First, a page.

Saturday, 26 January 2013

Pro-Life Atheism: You Don't Have To Be Religious To Be Against Abortion

I'm atheist. On Dawkin's religiosity scale of 1 to 7 (1 being extremely religious and 7 completely atheist) I'm 6.9 (just like Mr. Dawkins himself). God plays no role in my life and I find the idea of an intelligent creator of the universe who sits up in the heaven and concerns himself with what hand I wash my ass with or when (and with what gender) I have sex with quite laughable. At most, I might consider being an agnostic deist. That is, I believe there might some sort of intelligence that created (masterminded) the Universe, but one that does not care for the existence of the humans. However, I'm different from most atheists in one aspect, I do not think that abortion is right (although I'm fully opposed to it either). Unfortunately, this is not the position one wants to find themselves in, as most of pro-lifers also happen to be Christians and believe in pro-life because they think the bearded man sitting on the cloud told them to.
My story is a little bit different. Surrounded by liberals all around, I never gave that much thought to the abortion debate, as I thought it was a given that a woman has a right to choose as it is her body. That is what most liberals argue, and luckily enough for them they aren't met with much opposition as Christians and religious people as such usually fail to adhere to reason which in most cases automatically makes their arguments to a very large extent invalid.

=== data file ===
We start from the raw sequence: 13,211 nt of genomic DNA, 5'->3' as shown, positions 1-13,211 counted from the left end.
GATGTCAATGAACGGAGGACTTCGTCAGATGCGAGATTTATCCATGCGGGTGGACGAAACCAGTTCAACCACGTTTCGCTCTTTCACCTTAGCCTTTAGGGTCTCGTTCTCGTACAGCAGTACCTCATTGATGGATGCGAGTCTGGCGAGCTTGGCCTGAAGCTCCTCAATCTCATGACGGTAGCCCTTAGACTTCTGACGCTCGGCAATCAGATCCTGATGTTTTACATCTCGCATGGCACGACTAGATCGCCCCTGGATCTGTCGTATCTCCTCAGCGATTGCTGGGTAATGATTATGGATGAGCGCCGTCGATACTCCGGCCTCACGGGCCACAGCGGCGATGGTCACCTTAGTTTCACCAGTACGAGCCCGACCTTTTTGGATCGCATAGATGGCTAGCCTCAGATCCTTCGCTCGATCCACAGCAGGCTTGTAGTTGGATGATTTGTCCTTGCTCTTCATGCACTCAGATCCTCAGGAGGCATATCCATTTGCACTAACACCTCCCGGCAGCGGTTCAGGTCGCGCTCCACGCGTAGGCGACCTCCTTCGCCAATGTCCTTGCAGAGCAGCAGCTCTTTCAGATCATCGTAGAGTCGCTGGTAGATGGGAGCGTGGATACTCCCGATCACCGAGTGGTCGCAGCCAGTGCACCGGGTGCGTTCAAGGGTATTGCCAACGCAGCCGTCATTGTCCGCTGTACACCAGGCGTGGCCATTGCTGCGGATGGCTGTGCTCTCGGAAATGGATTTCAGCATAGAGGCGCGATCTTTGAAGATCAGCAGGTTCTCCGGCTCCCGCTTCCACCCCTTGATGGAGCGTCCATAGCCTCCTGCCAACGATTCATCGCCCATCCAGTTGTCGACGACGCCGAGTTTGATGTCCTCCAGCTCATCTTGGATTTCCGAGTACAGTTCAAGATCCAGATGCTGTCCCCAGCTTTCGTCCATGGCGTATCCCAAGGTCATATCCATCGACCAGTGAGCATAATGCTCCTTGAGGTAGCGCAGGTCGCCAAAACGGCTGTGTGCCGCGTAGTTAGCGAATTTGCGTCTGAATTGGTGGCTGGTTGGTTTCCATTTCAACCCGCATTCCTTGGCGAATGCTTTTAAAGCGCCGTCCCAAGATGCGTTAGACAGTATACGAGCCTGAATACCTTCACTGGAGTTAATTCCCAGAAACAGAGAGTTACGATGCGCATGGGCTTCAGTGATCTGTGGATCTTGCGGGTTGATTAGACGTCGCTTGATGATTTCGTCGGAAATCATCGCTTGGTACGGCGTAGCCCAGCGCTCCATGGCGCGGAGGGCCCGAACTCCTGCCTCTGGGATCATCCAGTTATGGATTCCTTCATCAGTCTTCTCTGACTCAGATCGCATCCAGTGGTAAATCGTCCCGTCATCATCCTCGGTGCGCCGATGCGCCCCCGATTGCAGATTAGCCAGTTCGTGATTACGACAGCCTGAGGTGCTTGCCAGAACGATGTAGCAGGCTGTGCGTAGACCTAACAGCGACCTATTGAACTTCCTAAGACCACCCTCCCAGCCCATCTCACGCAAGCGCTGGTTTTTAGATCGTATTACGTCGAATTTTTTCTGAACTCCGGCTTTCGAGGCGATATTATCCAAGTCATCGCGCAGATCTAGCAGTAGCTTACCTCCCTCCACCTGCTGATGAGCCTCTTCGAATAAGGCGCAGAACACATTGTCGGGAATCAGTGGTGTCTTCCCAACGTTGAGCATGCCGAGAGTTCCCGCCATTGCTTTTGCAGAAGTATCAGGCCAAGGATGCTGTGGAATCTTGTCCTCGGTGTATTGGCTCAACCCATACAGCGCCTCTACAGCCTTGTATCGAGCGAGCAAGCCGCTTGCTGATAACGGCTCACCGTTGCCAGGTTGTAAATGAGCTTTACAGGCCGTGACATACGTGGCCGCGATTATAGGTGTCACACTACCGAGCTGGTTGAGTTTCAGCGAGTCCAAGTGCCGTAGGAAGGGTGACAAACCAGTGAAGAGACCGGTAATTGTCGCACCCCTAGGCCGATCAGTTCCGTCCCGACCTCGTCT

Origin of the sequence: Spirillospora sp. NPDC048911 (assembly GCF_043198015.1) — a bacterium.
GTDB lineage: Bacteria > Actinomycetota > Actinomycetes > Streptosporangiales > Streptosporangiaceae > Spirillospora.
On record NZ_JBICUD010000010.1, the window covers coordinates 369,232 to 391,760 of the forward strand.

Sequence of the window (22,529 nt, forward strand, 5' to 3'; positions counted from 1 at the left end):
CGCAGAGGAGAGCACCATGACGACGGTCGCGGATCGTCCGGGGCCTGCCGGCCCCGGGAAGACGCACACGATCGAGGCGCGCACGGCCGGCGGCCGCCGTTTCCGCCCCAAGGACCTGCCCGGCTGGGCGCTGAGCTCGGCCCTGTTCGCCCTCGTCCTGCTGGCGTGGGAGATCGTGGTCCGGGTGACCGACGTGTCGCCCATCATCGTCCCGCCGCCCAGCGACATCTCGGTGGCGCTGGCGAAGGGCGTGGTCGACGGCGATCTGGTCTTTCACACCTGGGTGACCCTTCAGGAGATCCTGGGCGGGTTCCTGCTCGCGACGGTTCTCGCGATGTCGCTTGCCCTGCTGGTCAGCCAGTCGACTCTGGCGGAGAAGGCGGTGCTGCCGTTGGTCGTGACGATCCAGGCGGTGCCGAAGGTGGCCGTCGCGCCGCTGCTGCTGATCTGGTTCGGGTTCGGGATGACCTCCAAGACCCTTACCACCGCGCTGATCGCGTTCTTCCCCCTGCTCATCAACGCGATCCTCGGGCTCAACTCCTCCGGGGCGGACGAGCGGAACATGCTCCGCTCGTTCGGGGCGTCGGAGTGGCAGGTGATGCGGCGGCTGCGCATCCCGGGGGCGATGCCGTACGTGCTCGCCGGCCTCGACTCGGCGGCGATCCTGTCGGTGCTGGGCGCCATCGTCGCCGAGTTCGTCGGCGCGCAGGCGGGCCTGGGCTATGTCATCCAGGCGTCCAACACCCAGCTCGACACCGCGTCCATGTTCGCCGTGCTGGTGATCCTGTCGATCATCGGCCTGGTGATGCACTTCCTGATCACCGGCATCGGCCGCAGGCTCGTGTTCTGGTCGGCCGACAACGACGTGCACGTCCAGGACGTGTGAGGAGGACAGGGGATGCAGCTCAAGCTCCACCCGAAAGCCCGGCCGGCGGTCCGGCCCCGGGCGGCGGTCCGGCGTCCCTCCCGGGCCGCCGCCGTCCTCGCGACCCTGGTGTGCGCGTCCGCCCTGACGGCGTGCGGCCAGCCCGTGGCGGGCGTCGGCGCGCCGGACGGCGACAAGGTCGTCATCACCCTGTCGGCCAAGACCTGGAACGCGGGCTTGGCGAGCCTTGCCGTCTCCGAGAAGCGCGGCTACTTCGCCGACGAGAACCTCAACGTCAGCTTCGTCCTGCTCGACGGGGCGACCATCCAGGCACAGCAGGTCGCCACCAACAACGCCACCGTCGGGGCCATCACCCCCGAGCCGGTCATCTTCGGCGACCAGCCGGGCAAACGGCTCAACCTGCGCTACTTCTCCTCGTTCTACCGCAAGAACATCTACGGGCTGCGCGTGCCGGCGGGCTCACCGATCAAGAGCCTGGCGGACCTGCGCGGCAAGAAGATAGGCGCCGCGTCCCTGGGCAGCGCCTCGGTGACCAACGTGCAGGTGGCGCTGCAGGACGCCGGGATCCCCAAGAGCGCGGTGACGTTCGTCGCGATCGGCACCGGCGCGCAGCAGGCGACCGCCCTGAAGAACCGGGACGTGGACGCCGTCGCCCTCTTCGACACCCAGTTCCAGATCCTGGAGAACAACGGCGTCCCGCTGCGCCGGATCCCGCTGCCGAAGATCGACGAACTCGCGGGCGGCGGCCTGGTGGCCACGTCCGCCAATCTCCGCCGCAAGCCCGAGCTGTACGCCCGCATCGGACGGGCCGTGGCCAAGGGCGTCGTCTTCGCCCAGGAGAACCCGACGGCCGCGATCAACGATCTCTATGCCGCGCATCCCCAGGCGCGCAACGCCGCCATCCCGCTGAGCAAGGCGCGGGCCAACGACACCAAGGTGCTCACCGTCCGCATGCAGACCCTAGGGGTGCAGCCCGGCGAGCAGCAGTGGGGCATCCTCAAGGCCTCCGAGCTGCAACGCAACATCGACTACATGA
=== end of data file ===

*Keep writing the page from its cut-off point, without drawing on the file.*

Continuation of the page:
My point of view on the other hand is more "philosophical" (for a lack of a better word). Most people argue that their life will be ruined if they have a child as they won't have time to do whatever it is they were planing to, so they resort to killing a fetus. You might agree with that, but what if the baby was born? Let's assume that the baby is a day old, how is it different from killing that child as opposed to killing it inside the mother? Some will say that this reasoning is unfair and wrong, but it's not. Let's look at the facts. Both the baby inside and the baby outside of the mother are still unconscious of their existence. Both will grow up to be conscious and aware of their existence, learn to love, feel etc. Sure, one can say that some babies are aborted before they are even 'alive', but that is the line of reasoning that is wrong. Whether or not the baby is alive at the time of its abortion is very irrelevant, what is relevant is that both are still unaware of their existence. How is it fair to claim that one baby should have the right to live while the other doesn't just because the first one was lucky enough to be given enough time to have it's nervous system grown (something it has no control over)?
When I was first realized  this, I was shocked. Why is it that so many liberals believe that abortion is right? In fact, assuming the absence of religion and following the line of reasoning I wrote above, it seems that the liberals would have been pro-life, and conservatives ( who are more individualistic)
So the question then remains, assuming there was no religion, why would one be pro-choice? And in my opinion, this is the most interesting part. That is because deep down inside we are individualistic, egoistic and cruel animals. But there are two reasons why we don't act in such a way, first one of which is the so-called social contract. "Social contract arguments typically posit that individuals have consented, either explicitly or tacitly, to surrender some of their freedoms and submit to the authority of the ruler or magistrate (or to the decision of a majority), in exchange for protection of their remaining rights". Killing newborn babies would most certainly be a violation of such contract.